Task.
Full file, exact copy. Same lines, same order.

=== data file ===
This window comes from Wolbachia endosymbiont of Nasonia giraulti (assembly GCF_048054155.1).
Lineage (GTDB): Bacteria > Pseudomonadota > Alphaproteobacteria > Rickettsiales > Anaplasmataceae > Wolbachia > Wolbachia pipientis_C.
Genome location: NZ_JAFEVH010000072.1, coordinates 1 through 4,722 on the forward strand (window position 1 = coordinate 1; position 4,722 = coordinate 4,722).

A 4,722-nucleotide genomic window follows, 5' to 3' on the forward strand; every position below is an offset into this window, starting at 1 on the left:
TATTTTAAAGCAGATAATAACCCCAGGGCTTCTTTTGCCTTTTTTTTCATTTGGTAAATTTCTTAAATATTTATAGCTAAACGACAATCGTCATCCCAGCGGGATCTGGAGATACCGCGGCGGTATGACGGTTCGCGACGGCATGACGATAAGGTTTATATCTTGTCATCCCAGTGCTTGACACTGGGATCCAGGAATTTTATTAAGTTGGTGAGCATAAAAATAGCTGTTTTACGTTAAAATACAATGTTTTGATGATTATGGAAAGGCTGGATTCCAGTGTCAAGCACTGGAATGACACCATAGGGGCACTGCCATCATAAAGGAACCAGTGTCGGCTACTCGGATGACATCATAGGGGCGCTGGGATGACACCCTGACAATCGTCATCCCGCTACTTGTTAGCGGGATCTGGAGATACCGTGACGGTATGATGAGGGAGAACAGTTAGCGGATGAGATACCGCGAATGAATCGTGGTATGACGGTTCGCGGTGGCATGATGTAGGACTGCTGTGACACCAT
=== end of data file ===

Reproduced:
This window comes from Wolbachia endosymbiont of Nasonia giraulti (assembly GCF_048054155.1).
Lineage (GTDB): Bacteria > Pseudomonadota > Alphaproteobacteria > Rickettsiales > Anaplasmataceae > Wolbachia > Wolbachia pipientis_C.
Genome location: NZ_JAFEVH010000072.1, coordinates 1 through 4,722 on the forward strand (window position 1 = coordinate 1; position 4,722 = coordinate 4,722).

A 4,722-nucleotide genomic window follows, 5' to 3' on the forward strand; every position below is an offset into this window, starting at 1 on the left:
TATTTTAAAGCAGATAATAACCCCAGGGCTTCTTTTGCCTTTTTTTTCATTTGGTAAATTTCTTAAATATTTATAGCTAAACGACAATCGTCATCCCAGCGGGATCTGGAGATACCGCGGCGGTATGACGGTTCGCGACGGCATGACGATAAGGTTTATATCTTGTCATCCCAGTGCTTGACACTGGGATCCAGGAATTTTATTAAGTTGGTGAGCATAAAAATAGCTGTTTTACGTTAAAATACAATGTTTTGATGATTATGGAAAGGCTGGATTCCAGTGTCAAGCACTGGAATGACACCATAGGGGCACTGCCATCATAAAGGAACCAGTGTCGGCTACTCGGATGACATCATAGGGGCGCTGGGATGACACCCTGACAATCGTCATCCCGCTACTTGTTAGCGGGATCTGGAGATACCGTGACGGTATGATGAGGGAGAACAGTTAGCGGATGAGATACCGCGAATGAATCGTGGTATGACGGTTCGCGGTGGCATGATGTAGGACTGCTGTGACACCAT